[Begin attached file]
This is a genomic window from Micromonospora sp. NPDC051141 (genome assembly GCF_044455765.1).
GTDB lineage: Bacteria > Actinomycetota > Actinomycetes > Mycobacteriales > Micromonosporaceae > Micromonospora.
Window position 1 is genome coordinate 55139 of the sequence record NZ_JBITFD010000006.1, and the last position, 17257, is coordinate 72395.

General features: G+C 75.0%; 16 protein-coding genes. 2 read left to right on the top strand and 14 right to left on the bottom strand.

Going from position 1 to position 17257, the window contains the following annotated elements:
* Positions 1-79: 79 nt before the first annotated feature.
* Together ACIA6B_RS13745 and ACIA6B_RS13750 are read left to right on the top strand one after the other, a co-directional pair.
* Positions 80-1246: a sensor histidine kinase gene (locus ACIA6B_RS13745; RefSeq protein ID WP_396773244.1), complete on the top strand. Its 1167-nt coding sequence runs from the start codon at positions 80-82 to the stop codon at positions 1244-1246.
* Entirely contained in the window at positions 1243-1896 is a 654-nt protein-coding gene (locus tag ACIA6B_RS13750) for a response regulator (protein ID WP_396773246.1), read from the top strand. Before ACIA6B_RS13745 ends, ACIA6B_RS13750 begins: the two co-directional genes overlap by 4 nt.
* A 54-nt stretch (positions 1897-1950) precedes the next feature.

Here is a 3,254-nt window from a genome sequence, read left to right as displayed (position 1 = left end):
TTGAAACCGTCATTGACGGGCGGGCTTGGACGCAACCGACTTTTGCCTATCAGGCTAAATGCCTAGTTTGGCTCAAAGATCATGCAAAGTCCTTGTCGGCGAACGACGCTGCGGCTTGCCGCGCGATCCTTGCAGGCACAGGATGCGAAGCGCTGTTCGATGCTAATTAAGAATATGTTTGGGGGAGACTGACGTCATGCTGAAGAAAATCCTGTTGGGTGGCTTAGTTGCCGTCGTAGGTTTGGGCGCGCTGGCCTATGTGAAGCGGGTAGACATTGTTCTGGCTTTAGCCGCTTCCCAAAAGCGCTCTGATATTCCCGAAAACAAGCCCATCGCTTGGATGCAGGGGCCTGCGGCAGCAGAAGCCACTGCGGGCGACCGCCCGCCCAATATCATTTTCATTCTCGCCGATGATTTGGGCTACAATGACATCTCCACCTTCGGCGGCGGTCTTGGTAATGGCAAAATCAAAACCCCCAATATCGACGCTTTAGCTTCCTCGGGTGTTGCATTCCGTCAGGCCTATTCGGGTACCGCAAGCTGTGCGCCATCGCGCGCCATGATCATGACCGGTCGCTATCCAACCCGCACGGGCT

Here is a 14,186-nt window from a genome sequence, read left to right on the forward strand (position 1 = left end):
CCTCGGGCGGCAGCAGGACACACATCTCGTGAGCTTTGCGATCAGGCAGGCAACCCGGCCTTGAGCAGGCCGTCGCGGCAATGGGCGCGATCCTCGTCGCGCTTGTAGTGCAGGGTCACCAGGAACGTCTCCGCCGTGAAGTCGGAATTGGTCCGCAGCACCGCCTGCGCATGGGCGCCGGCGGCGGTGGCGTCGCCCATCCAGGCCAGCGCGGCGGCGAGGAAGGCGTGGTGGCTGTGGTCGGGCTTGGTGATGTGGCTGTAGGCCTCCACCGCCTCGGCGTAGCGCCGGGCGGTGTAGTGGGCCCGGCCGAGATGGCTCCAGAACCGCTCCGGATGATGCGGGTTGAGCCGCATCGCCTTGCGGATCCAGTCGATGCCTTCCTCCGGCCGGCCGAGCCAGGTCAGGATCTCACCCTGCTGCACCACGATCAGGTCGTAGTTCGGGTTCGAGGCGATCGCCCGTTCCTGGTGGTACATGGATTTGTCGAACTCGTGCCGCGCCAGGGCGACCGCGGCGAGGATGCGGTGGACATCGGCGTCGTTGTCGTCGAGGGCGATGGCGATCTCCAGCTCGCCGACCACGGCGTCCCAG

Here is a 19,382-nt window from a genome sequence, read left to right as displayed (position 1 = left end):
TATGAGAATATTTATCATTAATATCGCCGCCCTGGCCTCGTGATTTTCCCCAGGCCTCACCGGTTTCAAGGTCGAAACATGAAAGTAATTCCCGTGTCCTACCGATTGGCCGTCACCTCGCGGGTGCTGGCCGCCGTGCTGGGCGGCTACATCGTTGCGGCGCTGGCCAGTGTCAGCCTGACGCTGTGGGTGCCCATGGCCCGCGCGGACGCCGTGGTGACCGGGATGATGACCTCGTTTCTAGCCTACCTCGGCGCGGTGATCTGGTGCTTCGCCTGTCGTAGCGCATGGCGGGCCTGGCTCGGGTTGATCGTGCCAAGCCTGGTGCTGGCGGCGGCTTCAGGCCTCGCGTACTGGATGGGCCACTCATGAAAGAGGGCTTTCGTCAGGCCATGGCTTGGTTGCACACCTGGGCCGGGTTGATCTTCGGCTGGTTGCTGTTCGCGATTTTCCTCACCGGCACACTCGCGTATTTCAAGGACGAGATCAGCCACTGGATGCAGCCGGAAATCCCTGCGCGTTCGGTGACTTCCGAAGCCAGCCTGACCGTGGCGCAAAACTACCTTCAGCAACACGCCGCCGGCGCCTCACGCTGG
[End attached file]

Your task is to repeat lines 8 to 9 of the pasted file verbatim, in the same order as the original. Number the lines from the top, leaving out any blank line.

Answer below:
* Positions 80-1246: a sensor histidine kinase gene (locus ACIA6B_RS13745; RefSeq protein ID WP_396773244.1), complete on the top strand. Its 1167-nt coding sequence runs from the start codon at positions 80-82 to the stop codon at positions 1244-1246.
* Entirely contained in the window at positions 1243-1896 is a 654-nt protein-coding gene (locus tag ACIA6B_RS13750) for a response regulator (protein ID WP_396773246.1), read from the top strand. Before ACIA6B_RS13745 ends, ACIA6B_RS13750 begins: the two co-directional genes overlap by 4 nt.